Taiwan's Legal Status: An Overview of the San Francisco Peace Treaty


Article VI of the U.S. Constitution provides that:


This Constitution, and the Laws of the United States which shall be made in Pursuance thereof; and all Treaties made, or which shall be made, under the Authority of the United States, shall be the supreme Law of the Land . . . . .

SFPT: Article 6 and Annotations


Article 6
(a) All occupation forces of the Allied Powers shall be withdrawn from Japan as soon as possible after the coming into force of the present Treaty, and in any case not later than 90 days thereafter. Nothing in this provision shall, however, prevent the stationing or retention of foreign armed forces in Japanese territory under or in consequence of any bilateral or multilateral agreements which have been or may be made between one or more of the Allied Powers, on the one hand, and Japan on the other.

(b) The provisions of Article 9 of the Potsdam Proclamation of 26 July 1945, dealing with the return of Japanese military forces to their homes, to the extent not already completed, will be carried out.

(c) All Japanese property for which compensation has not already been paid, which was supplied for the use of the occupation forces and which remains in the possession of those forces at the time of the coming into force of the present Treaty, shall be returned to the Japanese Government within the same 90 days unless other arrangements are made by mutual agreement.

ANNOTATIONS to Article 6
In order to deny that Taiwan is under military occupation, many people make reference to Article 6(a) of the treaty.

However, with the coming into force of the SFPT on April 28, 1952, Taiwan immediately became separated from Japan. Hence, Article 6(a) has no relationship to Taiwan territory whatsoever.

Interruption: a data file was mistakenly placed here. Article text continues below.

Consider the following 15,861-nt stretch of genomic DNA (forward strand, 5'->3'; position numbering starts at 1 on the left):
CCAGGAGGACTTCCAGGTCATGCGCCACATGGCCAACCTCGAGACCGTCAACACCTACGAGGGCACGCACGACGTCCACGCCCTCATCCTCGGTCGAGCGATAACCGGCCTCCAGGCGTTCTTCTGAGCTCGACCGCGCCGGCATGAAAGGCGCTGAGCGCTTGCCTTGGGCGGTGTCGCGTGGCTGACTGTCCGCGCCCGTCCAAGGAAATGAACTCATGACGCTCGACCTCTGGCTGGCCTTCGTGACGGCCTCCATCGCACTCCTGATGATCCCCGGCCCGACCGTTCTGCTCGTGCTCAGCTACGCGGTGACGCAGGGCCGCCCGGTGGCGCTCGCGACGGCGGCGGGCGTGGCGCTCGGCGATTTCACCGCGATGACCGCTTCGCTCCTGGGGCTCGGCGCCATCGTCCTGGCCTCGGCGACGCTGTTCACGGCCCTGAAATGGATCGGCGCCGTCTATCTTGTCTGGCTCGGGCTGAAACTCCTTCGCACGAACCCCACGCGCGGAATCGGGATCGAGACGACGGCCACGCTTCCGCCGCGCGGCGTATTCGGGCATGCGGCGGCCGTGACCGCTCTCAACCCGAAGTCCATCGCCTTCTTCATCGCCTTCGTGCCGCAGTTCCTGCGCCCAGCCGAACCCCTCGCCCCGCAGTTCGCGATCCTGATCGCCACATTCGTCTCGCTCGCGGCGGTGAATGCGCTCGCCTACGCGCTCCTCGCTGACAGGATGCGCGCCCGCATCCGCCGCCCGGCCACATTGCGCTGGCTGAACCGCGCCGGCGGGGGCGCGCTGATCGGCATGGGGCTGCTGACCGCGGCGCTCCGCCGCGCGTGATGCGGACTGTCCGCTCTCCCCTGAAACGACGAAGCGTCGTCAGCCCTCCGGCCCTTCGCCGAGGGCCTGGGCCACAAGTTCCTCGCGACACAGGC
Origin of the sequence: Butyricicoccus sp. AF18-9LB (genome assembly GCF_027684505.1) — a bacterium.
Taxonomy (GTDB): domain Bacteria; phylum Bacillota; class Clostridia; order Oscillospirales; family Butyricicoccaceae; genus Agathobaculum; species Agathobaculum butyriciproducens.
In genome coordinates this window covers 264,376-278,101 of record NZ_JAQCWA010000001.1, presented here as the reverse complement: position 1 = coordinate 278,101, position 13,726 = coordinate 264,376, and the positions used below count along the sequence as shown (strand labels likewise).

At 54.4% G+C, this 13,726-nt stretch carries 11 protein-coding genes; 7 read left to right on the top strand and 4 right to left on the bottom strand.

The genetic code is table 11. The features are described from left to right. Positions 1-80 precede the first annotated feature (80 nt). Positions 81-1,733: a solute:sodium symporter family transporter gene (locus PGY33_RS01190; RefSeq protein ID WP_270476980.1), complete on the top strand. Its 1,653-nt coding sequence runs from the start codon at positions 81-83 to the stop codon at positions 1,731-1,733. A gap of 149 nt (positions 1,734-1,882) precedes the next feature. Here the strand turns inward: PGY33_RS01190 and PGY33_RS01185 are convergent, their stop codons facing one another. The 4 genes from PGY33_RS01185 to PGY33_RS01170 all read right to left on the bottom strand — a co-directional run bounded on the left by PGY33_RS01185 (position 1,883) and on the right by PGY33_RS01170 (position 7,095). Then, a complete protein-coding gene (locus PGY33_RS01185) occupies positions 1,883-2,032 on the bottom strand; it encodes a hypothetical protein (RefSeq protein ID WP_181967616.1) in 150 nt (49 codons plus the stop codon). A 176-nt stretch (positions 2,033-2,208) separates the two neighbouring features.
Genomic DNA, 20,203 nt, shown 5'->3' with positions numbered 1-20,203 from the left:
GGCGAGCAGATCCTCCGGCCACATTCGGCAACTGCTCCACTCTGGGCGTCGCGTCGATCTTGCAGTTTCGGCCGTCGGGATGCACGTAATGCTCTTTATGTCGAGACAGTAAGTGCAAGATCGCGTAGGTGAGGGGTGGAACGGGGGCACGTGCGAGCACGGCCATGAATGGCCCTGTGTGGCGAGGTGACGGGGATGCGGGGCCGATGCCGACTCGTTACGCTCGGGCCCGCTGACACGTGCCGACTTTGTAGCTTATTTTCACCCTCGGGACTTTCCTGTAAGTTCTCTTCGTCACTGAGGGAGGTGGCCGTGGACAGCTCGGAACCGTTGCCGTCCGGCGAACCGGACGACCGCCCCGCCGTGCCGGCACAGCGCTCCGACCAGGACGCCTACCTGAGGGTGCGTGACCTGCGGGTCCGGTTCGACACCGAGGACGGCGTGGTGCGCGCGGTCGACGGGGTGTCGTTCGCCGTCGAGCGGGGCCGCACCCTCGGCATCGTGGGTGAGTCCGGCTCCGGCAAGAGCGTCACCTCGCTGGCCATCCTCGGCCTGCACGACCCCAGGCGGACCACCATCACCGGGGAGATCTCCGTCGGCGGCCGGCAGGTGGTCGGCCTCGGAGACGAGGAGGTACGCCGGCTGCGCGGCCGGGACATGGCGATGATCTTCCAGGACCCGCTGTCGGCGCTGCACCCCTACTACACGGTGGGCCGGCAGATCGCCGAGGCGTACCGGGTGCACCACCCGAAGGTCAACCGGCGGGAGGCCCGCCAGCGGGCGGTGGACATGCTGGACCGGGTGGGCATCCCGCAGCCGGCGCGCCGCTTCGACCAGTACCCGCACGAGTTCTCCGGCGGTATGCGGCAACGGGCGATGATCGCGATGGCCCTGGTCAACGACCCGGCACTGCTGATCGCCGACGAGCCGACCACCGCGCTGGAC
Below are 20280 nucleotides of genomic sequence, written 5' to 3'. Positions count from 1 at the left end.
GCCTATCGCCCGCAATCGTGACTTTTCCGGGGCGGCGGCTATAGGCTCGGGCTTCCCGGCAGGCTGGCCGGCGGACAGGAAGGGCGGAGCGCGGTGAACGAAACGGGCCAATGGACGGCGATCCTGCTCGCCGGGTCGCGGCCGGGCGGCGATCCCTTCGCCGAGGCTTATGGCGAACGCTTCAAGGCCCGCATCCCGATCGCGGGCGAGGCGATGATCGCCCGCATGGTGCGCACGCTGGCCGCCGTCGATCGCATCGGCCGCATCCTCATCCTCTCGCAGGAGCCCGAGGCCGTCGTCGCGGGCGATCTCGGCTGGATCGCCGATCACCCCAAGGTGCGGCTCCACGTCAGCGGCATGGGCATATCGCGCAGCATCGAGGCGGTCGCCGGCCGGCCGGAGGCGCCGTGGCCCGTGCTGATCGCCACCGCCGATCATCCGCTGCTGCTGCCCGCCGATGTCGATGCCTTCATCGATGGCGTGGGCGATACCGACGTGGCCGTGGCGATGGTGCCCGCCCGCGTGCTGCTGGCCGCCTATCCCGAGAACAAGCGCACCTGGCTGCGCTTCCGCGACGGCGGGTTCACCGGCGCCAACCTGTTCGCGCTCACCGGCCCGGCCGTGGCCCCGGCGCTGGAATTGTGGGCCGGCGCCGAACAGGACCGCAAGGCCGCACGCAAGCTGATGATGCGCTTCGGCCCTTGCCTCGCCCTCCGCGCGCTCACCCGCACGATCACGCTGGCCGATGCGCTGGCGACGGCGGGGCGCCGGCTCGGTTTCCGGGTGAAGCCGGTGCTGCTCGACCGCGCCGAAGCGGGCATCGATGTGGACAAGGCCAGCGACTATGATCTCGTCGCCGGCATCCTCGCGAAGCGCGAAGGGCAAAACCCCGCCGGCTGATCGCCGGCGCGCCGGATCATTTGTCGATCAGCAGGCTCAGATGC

Additional supporting analysis for this interpretation may be found by researching the historical record. Notably, with the end of USMG jurisdiction in California, Puerto Rico, Philippines, Guam, Cuba, the Ryukyus islands, etc. each has become either (a) a sovereign nation, or (b) "part" of another sovereign nation. Significantly, each area has a fully functioning and fully recognized "civil government," which of course has supplanted  USMG jurisdiction, and thus ended the military occupation.
對此解讀有更多的佐證分析可以從歷史記錄中研究出來。特別是,隨著美國軍事政府(USMG)結束對加利福尼亞 、波多黎各、菲律賓、關島、古巴、琉球群島等的管轄權之後 ,各個都成為(a)主權獨立國家,或者 (b) 另一主權獨立國家的一部分。很顯然,每一個地區,都有一個充分發揮作用以及完全被承認的“民事政府”。當然,此民事政府也取代了美國軍事政府的管轄,因此結束了軍事佔領。

Taiwan is clearly the exception, and is often described as having an “undetermined political status.” Indeed, since the end of the WWII, it has been the official policy of the United States government that the status of Taiwan is "an unsettled question . . . . " In light of these facts, the only possible conclusion is that in the present day, under the Law of Nations, Taiwan remains as occupied territory after peace treaty cession.

Return to SFPT

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